Onstott's lawyer working to toss statement
By COLLEEN JENKINS
Published February 23, 2007
TAMPA - David Lee Onstott and his mother sat in a room at the Falkenburg Road jail, their first meeting since he had become the chief suspect in the disappearance of a Ruskin girl.
Microphones hidden by detectives captured their solemn conversation, silence and sobs. They searched for answers about how he had landed there.
"Tell me what happened baby," Refugia Whitten urged her son. "Tell me."
"Sometimes I feel so cold inside Mama," Onstott told her. "Sometimes I feel like I'm possessed."
By the end of that night, April 16, 2005, authorities said Onstott had confessed to killing 13-year-old Sarah Lunde.
He goes on trial next month for first-degree murder. But first his attorney wants Onstott's incriminating statements to his mother, a fellow inmate and detectives thrown out.
Assistant Public Defender John Skye played the recording of the emotional conversation between Onstott and his mother to prove that Hillsborough County sheriff's detectives ignored repeated requests for an attorney.
Four of those detectives took the stand Thursday. All maintained that they followed the rules during the days between when Lunde disappeared from her home and when Onstott was charged with the crime.
Skye honed in particularly on Cpl. Steve Lewis, a 14-year employee of the sheriff's office who had an active role in investigating Lunde's disappearance.
On more than one occasion, Lewis said, he and other detectives told Onstott about his right to an attorney. He recalled Onstott saying he wanted to talk to a lawyer, though Lewis said he did not try to facilitate such a meeting.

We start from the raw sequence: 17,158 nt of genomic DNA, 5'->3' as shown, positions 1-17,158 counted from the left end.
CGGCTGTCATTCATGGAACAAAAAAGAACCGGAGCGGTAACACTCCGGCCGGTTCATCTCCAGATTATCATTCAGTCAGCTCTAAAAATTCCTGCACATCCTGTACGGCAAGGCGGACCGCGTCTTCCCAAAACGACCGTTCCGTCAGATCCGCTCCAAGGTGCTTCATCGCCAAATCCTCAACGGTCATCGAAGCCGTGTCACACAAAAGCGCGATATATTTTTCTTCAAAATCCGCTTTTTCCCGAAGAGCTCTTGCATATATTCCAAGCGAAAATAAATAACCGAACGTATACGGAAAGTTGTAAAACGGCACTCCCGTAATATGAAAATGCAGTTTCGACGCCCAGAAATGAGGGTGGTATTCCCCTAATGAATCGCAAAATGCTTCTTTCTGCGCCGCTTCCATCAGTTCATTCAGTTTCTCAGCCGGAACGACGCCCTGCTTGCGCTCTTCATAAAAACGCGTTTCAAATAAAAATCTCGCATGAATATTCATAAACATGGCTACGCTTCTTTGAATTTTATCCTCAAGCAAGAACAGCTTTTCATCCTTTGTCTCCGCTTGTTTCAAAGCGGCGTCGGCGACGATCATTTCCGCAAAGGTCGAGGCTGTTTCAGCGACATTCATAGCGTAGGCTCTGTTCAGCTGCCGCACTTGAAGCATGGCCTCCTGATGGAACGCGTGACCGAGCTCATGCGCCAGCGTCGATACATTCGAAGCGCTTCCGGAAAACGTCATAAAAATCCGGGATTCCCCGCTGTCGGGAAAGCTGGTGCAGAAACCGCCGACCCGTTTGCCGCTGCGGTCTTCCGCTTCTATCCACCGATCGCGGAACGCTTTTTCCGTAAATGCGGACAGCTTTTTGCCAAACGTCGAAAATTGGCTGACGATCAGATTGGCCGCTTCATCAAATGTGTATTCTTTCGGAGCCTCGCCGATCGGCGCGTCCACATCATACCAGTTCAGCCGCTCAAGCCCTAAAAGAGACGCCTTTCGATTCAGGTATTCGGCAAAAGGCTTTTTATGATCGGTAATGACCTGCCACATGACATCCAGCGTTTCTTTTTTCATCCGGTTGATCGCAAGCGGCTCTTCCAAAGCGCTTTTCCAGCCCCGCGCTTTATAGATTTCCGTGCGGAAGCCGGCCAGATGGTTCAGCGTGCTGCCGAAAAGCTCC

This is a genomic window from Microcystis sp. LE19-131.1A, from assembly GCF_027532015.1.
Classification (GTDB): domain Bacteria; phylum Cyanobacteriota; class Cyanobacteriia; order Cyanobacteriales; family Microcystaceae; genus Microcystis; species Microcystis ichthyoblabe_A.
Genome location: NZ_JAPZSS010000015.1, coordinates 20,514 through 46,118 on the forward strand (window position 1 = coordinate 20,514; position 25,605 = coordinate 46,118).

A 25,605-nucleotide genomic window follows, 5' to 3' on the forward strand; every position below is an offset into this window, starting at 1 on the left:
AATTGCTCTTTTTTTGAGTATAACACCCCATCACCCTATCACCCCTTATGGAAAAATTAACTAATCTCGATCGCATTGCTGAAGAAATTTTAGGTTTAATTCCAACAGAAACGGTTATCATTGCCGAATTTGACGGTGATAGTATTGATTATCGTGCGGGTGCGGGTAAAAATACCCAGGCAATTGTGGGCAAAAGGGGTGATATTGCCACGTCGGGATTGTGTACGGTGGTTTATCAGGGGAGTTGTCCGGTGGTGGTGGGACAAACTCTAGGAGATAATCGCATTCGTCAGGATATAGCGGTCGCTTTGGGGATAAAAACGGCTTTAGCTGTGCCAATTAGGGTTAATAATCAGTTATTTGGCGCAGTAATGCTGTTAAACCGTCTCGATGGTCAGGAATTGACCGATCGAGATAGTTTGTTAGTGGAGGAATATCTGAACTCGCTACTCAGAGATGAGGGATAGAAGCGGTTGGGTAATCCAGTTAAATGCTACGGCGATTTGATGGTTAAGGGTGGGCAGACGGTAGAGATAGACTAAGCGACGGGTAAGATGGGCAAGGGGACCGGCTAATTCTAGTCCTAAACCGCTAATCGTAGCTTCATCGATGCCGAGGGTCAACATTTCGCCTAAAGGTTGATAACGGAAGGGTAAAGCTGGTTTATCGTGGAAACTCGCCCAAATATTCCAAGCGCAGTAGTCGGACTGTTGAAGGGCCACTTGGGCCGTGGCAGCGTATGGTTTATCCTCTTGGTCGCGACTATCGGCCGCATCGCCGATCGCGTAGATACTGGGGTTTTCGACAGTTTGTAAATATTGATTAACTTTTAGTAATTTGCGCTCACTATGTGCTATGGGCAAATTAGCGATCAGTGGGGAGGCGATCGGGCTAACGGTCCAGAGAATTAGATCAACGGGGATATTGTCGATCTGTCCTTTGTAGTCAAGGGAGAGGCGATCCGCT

But, Skye asked, didn't Lewis also tell Onstott that if he saw his attorney before his mother on April 16, he likely would be sent back to a holding cell without seeing his mother at all?
"He'd go back to jail, yes," Lewis said.
"Weren't you attempting to talk him out of seeing his attorney?" Skye said.
"No sir," answered the detective.
Onstott's attorney at the time, Pat Courtney, testified that he left the jail without seeing Onstott after a jail official said he wanted to see his mother instead. Courtney and Onstott spoke by phone for about eight or nine minutes a few hours later.
Earlier Thursday, Onstott's former cell mate testified about his role as a confidential informant for jail detectives hoping to glean information about Lunde's whereabouts.
Robert Pollay, who recalled on the witness stand that he had "six or seven" felony convictions, said Onstott never outright confessed to the crime in his presence.
But he recalled the concerned look on Onstott's face when another inmate asked on April 13, three days before Lunde's body was found, if they had heard about the missing girl.
"He snapped up out of his bed," Pollay said of Onstott, describing his face as "white as a ghost."
Then Pollay heard Onstott ask, "Did they find her body?"
Colleen Jenkins can be reached at 813 226-3337 or firstname.lastname@example.org.